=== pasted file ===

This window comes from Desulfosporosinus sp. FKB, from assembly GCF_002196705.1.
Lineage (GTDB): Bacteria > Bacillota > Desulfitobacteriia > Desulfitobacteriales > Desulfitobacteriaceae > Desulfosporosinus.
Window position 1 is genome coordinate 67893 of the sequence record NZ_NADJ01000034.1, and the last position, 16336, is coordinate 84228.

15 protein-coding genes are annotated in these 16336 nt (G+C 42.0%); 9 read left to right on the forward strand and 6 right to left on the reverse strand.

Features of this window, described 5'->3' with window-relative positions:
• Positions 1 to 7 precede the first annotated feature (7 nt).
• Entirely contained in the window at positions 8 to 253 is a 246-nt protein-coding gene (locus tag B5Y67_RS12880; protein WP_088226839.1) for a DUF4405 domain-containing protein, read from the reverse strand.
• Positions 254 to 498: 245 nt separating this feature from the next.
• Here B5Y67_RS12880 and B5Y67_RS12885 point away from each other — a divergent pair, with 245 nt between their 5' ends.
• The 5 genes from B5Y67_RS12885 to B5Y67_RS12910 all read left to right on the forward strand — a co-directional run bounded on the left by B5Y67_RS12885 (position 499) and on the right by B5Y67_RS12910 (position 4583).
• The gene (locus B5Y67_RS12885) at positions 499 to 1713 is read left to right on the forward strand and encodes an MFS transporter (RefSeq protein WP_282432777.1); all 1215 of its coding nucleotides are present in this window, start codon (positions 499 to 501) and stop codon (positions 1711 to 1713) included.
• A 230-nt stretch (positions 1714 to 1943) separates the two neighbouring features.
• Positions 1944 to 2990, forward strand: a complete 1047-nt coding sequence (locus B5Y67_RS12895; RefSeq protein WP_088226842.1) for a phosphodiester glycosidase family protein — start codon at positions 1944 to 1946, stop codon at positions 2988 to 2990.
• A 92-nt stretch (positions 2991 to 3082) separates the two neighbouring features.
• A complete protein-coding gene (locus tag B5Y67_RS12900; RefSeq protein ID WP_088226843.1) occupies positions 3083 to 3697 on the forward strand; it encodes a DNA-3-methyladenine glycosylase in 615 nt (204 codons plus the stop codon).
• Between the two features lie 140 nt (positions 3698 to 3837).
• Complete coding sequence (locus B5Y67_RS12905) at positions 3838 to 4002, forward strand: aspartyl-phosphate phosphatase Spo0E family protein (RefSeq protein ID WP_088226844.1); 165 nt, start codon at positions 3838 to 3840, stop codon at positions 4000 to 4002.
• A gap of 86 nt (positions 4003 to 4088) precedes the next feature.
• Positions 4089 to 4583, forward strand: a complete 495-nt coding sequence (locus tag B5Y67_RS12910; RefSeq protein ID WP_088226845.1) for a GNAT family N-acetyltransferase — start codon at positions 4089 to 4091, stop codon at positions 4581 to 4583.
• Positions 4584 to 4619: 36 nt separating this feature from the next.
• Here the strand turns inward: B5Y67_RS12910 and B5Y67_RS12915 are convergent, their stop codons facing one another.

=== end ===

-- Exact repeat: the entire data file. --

This window comes from Desulfosporosinus sp. FKB, from assembly GCF_002196705.1.
Lineage (GTDB): Bacteria > Bacillota > Desulfitobacteriia > Desulfitobacteriales > Desulfitobacteriaceae > Desulfosporosinus.
Window position 1 is genome coordinate 67893 of the sequence record NZ_NADJ01000034.1, and the last position, 16336, is coordinate 84228.

15 protein-coding genes are annotated in these 16336 nt (G+C 42.0%); 9 read left to right on the forward strand and 6 right to left on the reverse strand.

Features of this window, described 5'->3' with window-relative positions:
• Positions 1 to 7 precede the first annotated feature (7 nt).
• Entirely contained in the window at positions 8 to 253 is a 246-nt protein-coding gene (locus tag B5Y67_RS12880; protein WP_088226839.1) for a DUF4405 domain-containing protein, read from the reverse strand.
• Positions 254 to 498: 245 nt separating this feature from the next.
• Here B5Y67_RS12880 and B5Y67_RS12885 point away from each other — a divergent pair, with 245 nt between their 5' ends.
• The 5 genes from B5Y67_RS12885 to B5Y67_RS12910 all read left to right on the forward strand — a co-directional run bounded on the left by B5Y67_RS12885 (position 499) and on the right by B5Y67_RS12910 (position 4583).
• The gene (locus B5Y67_RS12885) at positions 499 to 1713 is read left to right on the forward strand and encodes an MFS transporter (RefSeq protein WP_282432777.1); all 1215 of its coding nucleotides are present in this window, start codon (positions 499 to 501) and stop codon (positions 1711 to 1713) included.
• A 230-nt stretch (positions 1714 to 1943) separates the two neighbouring features.
• Positions 1944 to 2990, forward strand: a complete 1047-nt coding sequence (locus B5Y67_RS12895; RefSeq protein WP_088226842.1) for a phosphodiester glycosidase family protein — start codon at positions 1944 to 1946, stop codon at positions 2988 to 2990.
• A 92-nt stretch (positions 2991 to 3082) separates the two neighbouring features.
• A complete protein-coding gene (locus tag B5Y67_RS12900; RefSeq protein ID WP_088226843.1) occupies positions 3083 to 3697 on the forward strand; it encodes a DNA-3-methyladenine glycosylase in 615 nt (204 codons plus the stop codon).
• Between the two features lie 140 nt (positions 3698 to 3837).
• Complete coding sequence (locus B5Y67_RS12905) at positions 3838 to 4002, forward strand: aspartyl-phosphate phosphatase Spo0E family protein (RefSeq protein ID WP_088226844.1); 165 nt, start codon at positions 3838 to 3840, stop codon at positions 4000 to 4002.
• A gap of 86 nt (positions 4003 to 4088) precedes the next feature.
• Positions 4089 to 4583, forward strand: a complete 495-nt coding sequence (locus tag B5Y67_RS12910; RefSeq protein ID WP_088226845.1) for a GNAT family N-acetyltransferase — start codon at positions 4089 to 4091, stop codon at positions 4581 to 4583.
• Positions 4584 to 4619: 36 nt separating this feature from the next.
• Here the strand turns inward: B5Y67_RS12910 and B5Y67_RS12915 are convergent, their stop codons facing one another.